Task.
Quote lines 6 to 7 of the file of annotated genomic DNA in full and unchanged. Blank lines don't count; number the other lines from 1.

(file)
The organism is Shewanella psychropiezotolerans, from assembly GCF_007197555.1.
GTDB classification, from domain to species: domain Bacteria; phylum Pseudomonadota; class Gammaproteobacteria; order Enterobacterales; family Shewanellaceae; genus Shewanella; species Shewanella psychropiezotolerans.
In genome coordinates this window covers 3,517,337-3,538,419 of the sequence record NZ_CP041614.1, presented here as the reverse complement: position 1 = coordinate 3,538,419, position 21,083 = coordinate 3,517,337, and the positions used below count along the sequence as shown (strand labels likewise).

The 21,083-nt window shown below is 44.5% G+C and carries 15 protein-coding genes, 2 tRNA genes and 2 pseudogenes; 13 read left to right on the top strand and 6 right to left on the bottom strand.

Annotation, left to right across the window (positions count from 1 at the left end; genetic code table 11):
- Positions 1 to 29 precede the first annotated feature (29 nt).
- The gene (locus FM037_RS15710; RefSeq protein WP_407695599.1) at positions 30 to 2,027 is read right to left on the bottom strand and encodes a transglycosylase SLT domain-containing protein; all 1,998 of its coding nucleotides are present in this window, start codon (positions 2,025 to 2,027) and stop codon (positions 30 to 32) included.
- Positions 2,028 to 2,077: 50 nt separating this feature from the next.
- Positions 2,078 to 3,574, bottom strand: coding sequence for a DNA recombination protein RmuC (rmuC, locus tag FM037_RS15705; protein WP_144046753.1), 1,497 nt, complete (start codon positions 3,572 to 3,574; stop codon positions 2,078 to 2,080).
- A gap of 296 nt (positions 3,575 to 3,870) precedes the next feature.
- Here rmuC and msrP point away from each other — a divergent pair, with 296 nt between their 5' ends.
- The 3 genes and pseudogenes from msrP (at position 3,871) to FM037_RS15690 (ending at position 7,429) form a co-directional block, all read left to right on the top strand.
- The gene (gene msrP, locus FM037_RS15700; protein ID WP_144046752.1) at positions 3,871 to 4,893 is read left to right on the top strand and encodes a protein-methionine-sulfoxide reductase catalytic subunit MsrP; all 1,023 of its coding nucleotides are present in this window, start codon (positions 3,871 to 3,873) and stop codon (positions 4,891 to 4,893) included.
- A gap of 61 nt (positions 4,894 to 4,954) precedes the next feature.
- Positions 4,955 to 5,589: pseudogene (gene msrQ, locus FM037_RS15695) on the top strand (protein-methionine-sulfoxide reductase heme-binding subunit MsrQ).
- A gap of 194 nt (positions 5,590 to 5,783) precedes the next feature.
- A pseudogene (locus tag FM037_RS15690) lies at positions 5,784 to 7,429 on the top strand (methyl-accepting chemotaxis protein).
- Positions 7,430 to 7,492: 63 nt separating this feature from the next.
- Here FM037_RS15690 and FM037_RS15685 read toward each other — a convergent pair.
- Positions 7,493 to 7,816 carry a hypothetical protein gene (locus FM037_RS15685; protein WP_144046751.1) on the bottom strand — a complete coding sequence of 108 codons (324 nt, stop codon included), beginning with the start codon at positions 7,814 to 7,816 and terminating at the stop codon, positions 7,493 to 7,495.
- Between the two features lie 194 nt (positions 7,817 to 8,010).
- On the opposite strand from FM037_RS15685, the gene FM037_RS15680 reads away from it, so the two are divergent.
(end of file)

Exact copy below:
- Positions 1 to 29 precede the first annotated feature (29 nt).
- The gene (locus FM037_RS15710; RefSeq protein WP_407695599.1) at positions 30 to 2,027 is read right to left on the bottom strand and encodes a transglycosylase SLT domain-containing protein; all 1,998 of its coding nucleotides are present in this window, start codon (positions 2,025 to 2,027) and stop codon (positions 30 to 32) included.